Two divergent paths converge in East Lansing
There was a time this season when Nebraska was winless and Michigan State was undefeated. My how things changed.
There was a time not quite two months ago when Michigan State was undefeated and Nebraska was winless. Sure, the Huskers opened with Minnesota and Colorado, a pair of Power 5 programs, while the Spartans played Central Michigan and Richmond, but Michigan State outperformed the point spread in both games. It was an encouraging, if inconclusive, start for a team picked to finish fifth in its division.
One day after beating Richmond to move to 2-0, however, head coach Mel Tucker was suspended after allegations of sexual harassment were published by USA Today. Michigan State fired Tucker with cause Sept. 27. The coach has said he’ll file a wrongful termination suit.
On the field, Michigan State (2-6, 0-5) hasn’t won a game under interim coach Harlon Barnett and enters November losers of six straight.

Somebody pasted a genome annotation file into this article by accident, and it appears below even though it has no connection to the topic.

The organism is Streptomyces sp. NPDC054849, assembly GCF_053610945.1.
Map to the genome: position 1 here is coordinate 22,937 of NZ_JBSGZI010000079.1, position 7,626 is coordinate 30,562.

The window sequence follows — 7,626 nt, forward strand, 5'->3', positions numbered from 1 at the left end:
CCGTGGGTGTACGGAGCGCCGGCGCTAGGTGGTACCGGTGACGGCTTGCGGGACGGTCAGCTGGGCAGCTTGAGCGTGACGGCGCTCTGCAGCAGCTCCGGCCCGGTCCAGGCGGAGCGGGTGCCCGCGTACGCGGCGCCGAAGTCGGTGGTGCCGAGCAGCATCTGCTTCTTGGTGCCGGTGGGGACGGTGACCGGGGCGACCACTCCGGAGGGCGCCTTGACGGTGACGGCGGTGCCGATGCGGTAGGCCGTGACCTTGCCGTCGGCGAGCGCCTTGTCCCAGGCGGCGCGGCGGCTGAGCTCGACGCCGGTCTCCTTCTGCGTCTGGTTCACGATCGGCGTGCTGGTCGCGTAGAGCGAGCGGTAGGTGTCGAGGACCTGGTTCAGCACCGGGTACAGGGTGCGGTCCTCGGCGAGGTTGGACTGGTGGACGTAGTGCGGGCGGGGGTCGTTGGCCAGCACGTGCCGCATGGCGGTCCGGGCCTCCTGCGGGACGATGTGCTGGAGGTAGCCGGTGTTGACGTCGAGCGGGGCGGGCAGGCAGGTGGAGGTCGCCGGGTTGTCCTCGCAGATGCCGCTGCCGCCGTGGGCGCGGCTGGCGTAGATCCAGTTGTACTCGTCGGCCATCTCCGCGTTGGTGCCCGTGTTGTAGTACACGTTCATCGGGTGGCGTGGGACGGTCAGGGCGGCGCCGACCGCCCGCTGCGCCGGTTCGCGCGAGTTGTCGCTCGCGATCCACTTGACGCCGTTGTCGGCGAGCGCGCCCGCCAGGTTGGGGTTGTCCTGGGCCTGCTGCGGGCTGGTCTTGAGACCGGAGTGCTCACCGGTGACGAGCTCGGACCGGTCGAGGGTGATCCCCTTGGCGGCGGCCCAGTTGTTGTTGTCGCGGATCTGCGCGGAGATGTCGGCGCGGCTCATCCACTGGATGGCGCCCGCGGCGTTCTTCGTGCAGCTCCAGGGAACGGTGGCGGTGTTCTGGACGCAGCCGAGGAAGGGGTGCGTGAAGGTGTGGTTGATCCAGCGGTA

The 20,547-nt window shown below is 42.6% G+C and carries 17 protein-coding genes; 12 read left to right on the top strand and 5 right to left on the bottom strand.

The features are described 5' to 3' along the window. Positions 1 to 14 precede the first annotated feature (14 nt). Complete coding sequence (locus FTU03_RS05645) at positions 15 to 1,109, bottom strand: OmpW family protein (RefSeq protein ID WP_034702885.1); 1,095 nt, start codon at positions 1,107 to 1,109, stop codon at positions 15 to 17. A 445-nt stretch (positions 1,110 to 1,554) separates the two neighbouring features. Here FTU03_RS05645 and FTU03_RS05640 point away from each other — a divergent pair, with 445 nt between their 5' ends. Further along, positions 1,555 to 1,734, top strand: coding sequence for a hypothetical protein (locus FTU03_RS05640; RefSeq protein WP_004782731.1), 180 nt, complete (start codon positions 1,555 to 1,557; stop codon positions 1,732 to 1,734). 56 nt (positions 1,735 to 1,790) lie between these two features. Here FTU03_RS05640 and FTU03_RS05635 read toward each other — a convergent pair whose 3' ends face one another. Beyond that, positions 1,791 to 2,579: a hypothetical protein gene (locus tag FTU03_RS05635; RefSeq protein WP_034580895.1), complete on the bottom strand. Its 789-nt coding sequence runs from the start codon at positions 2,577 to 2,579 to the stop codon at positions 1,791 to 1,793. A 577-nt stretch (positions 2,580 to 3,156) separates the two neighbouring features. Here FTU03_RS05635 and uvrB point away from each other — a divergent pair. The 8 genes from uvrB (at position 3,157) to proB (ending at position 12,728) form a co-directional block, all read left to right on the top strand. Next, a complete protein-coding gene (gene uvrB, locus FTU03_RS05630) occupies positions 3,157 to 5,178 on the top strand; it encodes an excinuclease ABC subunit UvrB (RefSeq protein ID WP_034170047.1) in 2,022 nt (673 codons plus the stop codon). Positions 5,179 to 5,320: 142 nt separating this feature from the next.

Nebraska (5-3, 3-2), also picked fifth in its division in the cleveland.com preseason poll, heads to East Lansing having won three consecutive games for the first time since 2016. ESPN’s Football Power Index now puts the Huskers’ chance of winning at least six games at 85%. The Spartans, who would have to win out to get there, are given a 0% chance of reaching six wins. FPI projects a 3-9 final record for MSU, which faces Ohio State, Indiana and Penn State, all away from home, after hosting Nebraska.
These are strange circumstances for a game. It’s not a meeting of two teams with opposite trajectories so much as it’s one team still trying to see where its path leads before nightfall and another that stopped a few miles back to wait and hope for better weather tomorrow. This has been the case all season to varying degrees, but this game is really one where the Huskers may be competing against their own standard.
How does Nebraska walk away with a win? Let’s dig in.